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September 24, 2023

EY Split is Back on the Menu, Boys (UPDATE)

EY building cut in half

Financial Times reported yesterday that TPG Capital — “a leader in the alternative asset space” — approached EY to discuss the possibility of the PE firm getting a piece of the firm’s consulting business through their own version of a split:

TPG outlined its plan for a debt-and-equity deal to separate the consulting arm from EY’s audit business in a letter sent to the firm’s global and US bosses. The consulting business could then be floated on the stock market at a later date, according to the letter, which was seen by the Financial Times.

US-listed TPG, which manages about $137bn of assets, did not put a value on the consulting business in its letter.

They may not have put a value on the business but they did lay out the plan and dangle a carrot that might tempt partners who were expecting big payouts up until Everest crashed and burned a couple months ago:

Under the plan, EY’s audit operations would continue to be owned entirely by the partners who run it, and TPG would make an equity investment into the standalone consulting arm. It said it was “highly confident” that it would be able to commit the sums required “from both TPG funds and our limited partners, without the participation of other financial sponsors”.

The consulting arm would also raise debt and the transaction proceeds would be used for cash payouts to audit partners and to settle other liabilities, TPG said.

An important point made by FT in their article: egos are still bruised over the failure of Everest and the turmoil that prompted its collapse hasn’t really been resolved since the plan was shelved in April. Any remaining resentments will come back to the forefront any time the word “split” is uttered by leadership. “It also threatens to reopen internal divisions that surfaced during talks over Everest, which leaders are now trying to heal,” wrote Michael O’Dwyer and Stephen Foley.

Second, there’s the issue of Carmine’s soon-to-be vacated post as global CEO (he is due to leave at the end of this fiscal year in June 2024). It’s said fellow Everest cheerleader EY Global Managing Partner Andy Baldwin is in the running and “the favorite by a large margin” but he was also pushing Everest way, way too hard and some might still be bitter about that. A transaction like this is not the kind of thing you want to get into when leadership is an open question.

Up until audit and consulting started bickering about where the tax people would end up — consulting getting too many tax people in the plan was the issue that ultimately doomed Everest to failure — the biggest concerns were unfunded pensions and market conditions. TPG’s proposal potentially solves the market conditions problem and they said in their letter they “remain highly flexible with respect to the division of the tax business . . . and would be comfortable with [audit] retaining a majority portion.” That just leaves pensions and hurt feelings.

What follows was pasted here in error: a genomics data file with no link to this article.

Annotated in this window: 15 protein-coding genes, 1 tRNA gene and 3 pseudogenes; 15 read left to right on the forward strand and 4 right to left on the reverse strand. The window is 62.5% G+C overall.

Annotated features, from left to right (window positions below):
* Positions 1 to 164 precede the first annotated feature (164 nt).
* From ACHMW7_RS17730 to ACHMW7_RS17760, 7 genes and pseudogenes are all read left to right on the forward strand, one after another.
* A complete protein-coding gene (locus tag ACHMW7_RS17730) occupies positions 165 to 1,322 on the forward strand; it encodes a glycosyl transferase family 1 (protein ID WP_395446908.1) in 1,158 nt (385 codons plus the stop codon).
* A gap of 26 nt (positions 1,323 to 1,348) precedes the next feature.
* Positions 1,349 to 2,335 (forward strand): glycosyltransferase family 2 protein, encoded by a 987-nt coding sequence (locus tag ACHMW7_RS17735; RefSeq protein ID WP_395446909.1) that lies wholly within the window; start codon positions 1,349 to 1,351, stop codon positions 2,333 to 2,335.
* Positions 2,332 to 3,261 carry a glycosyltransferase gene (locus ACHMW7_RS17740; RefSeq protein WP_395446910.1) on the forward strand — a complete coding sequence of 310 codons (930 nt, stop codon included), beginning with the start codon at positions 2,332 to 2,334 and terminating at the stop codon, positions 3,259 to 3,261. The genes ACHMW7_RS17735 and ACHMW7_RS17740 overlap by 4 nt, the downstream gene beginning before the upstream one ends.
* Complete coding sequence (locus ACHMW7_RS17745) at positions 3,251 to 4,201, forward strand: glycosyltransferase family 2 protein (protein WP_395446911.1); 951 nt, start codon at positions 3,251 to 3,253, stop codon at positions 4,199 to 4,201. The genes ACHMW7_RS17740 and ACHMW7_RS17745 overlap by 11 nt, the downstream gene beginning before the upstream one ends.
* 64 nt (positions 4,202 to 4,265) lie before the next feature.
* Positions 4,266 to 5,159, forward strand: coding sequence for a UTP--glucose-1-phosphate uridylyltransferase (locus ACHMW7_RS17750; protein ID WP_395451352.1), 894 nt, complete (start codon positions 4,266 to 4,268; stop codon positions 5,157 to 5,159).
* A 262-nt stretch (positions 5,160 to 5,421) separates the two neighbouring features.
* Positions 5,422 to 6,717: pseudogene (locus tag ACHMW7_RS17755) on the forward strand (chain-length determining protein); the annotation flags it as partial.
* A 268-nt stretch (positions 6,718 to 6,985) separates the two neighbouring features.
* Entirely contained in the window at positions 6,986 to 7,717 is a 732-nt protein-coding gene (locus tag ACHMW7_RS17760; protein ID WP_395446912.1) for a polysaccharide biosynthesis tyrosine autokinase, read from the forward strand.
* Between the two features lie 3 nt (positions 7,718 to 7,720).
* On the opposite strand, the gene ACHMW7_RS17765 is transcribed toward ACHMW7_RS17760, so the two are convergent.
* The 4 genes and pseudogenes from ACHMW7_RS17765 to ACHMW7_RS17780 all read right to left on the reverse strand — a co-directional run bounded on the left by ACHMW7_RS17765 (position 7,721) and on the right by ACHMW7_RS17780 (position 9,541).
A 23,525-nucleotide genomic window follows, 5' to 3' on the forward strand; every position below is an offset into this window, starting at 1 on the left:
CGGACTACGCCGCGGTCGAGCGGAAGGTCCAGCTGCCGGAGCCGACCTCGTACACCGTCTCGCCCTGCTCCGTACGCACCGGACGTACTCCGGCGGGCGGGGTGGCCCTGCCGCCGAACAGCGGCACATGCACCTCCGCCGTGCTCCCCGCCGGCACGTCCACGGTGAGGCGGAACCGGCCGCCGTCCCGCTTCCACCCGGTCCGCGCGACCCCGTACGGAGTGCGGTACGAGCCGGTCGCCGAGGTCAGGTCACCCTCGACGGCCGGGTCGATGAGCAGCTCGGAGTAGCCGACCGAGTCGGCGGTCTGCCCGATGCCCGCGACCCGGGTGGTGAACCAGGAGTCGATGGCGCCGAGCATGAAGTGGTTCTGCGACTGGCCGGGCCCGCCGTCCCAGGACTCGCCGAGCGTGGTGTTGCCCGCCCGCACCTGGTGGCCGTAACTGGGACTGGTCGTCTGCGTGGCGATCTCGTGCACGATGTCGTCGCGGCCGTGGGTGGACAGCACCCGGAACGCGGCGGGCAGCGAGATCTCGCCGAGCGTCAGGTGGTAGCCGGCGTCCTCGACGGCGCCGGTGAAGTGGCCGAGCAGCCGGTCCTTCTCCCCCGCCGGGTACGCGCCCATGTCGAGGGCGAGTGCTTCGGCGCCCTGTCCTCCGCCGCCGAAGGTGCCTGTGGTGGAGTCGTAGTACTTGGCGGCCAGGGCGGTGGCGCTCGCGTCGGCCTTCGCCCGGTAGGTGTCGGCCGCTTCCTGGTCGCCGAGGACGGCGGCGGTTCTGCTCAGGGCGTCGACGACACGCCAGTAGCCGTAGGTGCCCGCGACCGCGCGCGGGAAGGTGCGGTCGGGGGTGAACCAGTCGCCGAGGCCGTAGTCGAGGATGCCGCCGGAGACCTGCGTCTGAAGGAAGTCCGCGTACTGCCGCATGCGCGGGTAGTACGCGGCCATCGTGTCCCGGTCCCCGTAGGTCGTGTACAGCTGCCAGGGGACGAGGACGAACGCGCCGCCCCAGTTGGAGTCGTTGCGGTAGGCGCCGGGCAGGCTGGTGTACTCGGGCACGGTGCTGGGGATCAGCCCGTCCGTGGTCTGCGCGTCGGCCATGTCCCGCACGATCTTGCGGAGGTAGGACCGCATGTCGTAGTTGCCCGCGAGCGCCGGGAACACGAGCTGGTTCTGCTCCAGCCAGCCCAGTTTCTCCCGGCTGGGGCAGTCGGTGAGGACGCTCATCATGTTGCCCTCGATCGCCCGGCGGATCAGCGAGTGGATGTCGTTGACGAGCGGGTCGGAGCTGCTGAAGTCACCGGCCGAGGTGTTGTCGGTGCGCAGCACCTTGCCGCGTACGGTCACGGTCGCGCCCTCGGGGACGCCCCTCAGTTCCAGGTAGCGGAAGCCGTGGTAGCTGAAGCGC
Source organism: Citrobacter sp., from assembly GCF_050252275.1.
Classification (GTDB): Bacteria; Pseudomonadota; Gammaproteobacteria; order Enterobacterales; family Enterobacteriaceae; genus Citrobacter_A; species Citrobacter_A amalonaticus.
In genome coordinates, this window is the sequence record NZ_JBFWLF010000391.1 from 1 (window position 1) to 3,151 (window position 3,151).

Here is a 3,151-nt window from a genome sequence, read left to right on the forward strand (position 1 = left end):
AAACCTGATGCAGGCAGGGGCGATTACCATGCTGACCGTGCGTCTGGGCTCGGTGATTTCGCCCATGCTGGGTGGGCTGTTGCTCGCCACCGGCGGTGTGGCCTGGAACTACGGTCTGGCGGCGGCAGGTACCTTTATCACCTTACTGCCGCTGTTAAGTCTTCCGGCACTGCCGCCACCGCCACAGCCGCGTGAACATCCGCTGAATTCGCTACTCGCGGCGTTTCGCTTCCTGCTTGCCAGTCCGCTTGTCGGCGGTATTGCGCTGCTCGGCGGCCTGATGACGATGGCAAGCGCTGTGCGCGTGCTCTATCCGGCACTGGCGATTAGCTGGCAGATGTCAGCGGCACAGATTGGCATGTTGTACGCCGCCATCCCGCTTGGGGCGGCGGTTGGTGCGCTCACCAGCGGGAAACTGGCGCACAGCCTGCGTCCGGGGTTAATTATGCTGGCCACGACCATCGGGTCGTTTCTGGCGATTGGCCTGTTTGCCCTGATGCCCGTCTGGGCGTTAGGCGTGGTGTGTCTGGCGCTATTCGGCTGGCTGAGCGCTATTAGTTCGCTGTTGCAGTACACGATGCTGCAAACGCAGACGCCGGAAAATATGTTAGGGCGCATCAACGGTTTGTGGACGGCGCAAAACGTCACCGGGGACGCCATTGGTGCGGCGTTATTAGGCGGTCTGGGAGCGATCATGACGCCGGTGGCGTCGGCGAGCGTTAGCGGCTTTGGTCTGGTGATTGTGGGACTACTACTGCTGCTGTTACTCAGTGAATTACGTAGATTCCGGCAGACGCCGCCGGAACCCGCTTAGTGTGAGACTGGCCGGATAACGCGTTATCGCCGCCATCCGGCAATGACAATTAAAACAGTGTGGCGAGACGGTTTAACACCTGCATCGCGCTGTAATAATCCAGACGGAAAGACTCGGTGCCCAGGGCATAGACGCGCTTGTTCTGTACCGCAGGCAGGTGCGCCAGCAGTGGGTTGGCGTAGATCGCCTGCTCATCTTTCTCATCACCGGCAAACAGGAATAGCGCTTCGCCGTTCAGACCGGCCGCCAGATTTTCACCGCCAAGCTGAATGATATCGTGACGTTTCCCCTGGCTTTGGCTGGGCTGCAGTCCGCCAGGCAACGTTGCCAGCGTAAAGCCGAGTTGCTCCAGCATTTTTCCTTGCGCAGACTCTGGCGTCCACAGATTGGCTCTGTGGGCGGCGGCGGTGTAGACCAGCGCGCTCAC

All that said, reviving the split could just be a big nothing burger. Said FT:

It is unclear whether EY has responded to TPG. But one person familiar with EY’s internal discussions said: “The expectation is that the organisation will not pursue this expression of interest.” EY and TPG declined to comment.

TPG approaches EY about buying stake in consulting arm [FT]

Update 8.18.23: It’s not. “EY has rejected a proposal from US private equity group TPG to break up the Big Four firm and take a stake in its consulting business, according to a statement sent to partners yesterday,” said Gordon Smith in his FirstFT wrap up.




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  1. This won’t go anywhere – yes, there is greed among a number of senior partners, but the partnership moves much too slowly as this is a worldwide organization comprised of many partnerships. I wonder if EY will piss another $500M studying the TPG analysis and flying around on partners’ dime trying to sell the TPG plan so that these senior partners can put a few millions in their pocket before they are required to retire.

    1. One would hope senior leadership is wary of even considering something like this after how badly Everest failed, and so publicly at that. Everyone talks about the monetary costs but reputational damage was significant, too.

      Something about this whole story feels like spin.

  2. This might have legs given it doesn’t contemplate carving up tax which was the biggest sticking point of Everest.

    Separately, it continues to be a horrible look for EY that this stuff is getting leaked from what has to be folks at the highest levels of leadership within the firm. The number of people who would’ve been privy to that letter from TPG has to be incredibly small.

  3. A small group of self serving partners are burning EY to the ground.

    Whoever they are, the “silent majority” need to step up and put an end to it.

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